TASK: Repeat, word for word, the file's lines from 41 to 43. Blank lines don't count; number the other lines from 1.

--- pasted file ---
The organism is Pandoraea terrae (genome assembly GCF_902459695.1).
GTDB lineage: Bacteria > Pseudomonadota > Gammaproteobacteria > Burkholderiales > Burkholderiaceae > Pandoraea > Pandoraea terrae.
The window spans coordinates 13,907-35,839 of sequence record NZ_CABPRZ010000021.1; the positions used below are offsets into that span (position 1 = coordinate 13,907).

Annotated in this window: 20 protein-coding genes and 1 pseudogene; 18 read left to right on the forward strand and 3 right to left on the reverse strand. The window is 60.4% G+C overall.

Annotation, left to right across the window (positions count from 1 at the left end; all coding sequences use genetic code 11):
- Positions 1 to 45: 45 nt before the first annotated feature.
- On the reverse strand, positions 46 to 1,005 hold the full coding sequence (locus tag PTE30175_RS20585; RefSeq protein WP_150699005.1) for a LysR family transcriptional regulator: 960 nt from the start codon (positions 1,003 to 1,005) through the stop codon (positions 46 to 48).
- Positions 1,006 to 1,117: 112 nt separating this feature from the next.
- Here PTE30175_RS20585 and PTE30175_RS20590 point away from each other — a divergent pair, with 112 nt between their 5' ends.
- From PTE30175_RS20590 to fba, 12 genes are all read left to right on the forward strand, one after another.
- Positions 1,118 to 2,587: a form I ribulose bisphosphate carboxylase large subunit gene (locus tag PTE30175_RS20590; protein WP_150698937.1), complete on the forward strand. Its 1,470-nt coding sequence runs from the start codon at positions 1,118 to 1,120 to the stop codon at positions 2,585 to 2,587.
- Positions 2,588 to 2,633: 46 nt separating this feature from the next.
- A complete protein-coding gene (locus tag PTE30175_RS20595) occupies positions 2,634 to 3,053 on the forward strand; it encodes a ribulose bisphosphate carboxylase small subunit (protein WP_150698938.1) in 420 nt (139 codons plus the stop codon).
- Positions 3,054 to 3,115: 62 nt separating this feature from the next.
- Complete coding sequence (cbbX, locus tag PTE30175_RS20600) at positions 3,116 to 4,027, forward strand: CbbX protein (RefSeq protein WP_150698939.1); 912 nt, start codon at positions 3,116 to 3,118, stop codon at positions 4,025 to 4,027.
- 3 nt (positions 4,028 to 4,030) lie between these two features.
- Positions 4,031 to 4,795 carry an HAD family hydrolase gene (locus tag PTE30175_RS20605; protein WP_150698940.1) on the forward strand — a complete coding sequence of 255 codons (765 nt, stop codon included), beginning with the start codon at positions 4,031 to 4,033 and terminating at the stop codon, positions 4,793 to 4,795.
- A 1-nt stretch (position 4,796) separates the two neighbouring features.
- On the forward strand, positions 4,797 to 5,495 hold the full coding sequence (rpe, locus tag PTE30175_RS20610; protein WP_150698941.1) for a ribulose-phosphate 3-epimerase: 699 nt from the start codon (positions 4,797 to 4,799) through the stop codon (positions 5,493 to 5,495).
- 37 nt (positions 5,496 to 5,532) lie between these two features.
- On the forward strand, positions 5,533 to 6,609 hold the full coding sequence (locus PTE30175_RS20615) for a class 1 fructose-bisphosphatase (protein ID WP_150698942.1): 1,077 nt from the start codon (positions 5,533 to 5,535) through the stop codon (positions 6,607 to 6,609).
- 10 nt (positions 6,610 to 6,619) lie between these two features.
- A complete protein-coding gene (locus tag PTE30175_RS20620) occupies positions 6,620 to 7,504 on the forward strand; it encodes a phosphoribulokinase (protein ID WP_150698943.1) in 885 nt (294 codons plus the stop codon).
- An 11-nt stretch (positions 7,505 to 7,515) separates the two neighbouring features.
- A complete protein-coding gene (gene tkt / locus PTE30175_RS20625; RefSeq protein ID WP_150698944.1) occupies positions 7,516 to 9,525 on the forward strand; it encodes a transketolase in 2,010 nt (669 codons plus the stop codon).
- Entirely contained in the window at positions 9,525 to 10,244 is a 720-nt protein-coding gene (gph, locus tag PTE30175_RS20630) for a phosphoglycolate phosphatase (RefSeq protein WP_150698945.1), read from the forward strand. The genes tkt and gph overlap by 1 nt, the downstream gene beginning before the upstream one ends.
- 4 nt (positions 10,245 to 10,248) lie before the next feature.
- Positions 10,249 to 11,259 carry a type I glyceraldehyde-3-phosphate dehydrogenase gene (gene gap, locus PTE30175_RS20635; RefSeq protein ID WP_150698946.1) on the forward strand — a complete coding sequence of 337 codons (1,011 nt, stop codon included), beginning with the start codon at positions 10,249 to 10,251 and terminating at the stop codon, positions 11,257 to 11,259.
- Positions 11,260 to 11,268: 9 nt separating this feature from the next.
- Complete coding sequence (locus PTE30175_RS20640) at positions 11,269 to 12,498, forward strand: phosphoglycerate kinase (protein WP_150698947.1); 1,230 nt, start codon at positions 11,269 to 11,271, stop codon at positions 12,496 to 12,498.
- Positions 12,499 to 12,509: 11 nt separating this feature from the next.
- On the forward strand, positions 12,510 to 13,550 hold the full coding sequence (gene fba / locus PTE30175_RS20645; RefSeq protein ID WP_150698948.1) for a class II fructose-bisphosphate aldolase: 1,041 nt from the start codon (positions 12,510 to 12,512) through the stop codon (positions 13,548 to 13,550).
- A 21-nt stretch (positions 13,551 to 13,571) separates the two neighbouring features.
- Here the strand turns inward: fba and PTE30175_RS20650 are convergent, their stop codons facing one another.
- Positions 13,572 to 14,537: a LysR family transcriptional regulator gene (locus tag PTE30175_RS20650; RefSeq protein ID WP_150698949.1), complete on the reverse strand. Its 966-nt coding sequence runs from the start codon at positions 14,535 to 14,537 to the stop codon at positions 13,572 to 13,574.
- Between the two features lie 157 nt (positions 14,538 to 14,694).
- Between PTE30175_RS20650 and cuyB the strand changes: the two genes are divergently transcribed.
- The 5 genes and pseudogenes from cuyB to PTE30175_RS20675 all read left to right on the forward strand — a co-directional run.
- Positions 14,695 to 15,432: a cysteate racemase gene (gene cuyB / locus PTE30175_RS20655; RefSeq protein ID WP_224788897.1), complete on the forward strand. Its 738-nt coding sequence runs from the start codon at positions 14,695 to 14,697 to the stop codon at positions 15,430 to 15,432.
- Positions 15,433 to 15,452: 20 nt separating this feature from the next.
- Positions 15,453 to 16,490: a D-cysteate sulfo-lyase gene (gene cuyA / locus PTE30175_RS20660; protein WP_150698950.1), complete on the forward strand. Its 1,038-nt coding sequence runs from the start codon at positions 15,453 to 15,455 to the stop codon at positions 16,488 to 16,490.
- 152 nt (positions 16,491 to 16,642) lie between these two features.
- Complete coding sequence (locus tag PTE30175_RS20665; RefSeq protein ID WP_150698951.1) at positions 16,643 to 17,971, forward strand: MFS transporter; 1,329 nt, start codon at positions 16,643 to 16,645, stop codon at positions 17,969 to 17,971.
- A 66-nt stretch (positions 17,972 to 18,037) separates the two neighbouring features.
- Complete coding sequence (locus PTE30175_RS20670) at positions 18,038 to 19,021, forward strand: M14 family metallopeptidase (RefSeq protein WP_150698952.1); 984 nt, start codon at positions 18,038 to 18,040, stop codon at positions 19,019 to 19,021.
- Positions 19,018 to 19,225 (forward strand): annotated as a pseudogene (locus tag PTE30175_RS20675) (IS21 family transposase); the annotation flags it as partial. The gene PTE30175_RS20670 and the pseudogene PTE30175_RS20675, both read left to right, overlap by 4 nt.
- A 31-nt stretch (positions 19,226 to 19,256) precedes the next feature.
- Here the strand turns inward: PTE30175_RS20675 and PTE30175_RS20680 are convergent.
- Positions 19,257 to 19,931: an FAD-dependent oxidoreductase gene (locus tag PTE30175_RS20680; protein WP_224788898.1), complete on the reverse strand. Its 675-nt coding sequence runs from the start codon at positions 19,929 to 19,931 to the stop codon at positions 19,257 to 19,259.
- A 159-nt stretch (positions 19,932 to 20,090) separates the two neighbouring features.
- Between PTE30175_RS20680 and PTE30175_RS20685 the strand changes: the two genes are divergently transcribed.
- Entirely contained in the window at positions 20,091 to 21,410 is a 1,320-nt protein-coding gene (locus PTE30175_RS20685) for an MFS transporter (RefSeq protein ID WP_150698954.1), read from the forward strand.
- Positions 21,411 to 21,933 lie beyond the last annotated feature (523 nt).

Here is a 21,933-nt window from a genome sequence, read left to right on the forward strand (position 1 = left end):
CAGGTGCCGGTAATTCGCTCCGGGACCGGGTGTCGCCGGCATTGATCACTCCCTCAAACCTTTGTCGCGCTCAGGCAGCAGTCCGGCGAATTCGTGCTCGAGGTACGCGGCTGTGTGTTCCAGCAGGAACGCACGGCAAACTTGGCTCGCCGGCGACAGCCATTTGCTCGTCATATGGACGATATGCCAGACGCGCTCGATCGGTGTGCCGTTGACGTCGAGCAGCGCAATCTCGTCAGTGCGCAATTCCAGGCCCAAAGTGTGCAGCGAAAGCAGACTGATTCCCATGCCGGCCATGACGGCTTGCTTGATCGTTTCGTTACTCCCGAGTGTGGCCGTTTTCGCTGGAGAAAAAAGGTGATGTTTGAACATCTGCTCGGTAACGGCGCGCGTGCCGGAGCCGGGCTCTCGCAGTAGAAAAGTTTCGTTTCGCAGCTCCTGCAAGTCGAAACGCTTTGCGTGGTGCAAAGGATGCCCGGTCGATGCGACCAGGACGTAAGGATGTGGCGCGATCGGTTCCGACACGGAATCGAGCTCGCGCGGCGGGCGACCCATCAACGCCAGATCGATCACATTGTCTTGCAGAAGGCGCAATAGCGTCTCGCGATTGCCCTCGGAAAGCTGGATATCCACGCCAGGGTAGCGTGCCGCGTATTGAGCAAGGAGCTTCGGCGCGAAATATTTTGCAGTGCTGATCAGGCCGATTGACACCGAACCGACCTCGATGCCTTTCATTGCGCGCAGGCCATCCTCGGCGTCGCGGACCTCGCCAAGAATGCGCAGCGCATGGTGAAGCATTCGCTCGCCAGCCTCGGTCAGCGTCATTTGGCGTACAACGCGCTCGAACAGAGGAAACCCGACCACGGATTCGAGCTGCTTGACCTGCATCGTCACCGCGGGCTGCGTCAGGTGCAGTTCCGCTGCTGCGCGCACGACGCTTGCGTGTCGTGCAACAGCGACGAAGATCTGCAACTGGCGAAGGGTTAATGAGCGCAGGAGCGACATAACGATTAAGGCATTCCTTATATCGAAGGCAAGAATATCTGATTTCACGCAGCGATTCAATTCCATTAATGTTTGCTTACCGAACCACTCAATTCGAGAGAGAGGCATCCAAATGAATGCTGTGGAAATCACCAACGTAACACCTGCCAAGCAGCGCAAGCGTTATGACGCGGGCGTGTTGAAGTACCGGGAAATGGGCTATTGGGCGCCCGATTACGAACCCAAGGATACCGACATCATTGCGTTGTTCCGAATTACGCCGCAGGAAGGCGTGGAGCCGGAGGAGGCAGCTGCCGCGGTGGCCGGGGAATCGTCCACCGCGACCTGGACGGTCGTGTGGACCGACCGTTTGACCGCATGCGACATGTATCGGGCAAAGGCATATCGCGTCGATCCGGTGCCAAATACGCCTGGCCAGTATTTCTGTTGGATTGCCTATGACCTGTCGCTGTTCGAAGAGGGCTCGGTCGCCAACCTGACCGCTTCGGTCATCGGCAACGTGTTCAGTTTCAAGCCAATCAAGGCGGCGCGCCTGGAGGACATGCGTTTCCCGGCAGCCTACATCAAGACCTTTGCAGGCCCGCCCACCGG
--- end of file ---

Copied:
- Positions 15,453 to 16,490: a D-cysteate sulfo-lyase gene (gene cuyA / locus PTE30175_RS20660; protein WP_150698950.1), complete on the forward strand. Its 1,038-nt coding sequence runs from the start codon at positions 15,453 to 15,455 to the stop codon at positions 16,488 to 16,490.
- 152 nt (positions 16,491 to 16,642) lie between these two features.
- Complete coding sequence (locus tag PTE30175_RS20665; RefSeq protein ID WP_150698951.1) at positions 16,643 to 17,971, forward strand: MFS transporter; 1,329 nt, start codon at positions 16,643 to 16,645, stop codon at positions 17,969 to 17,971.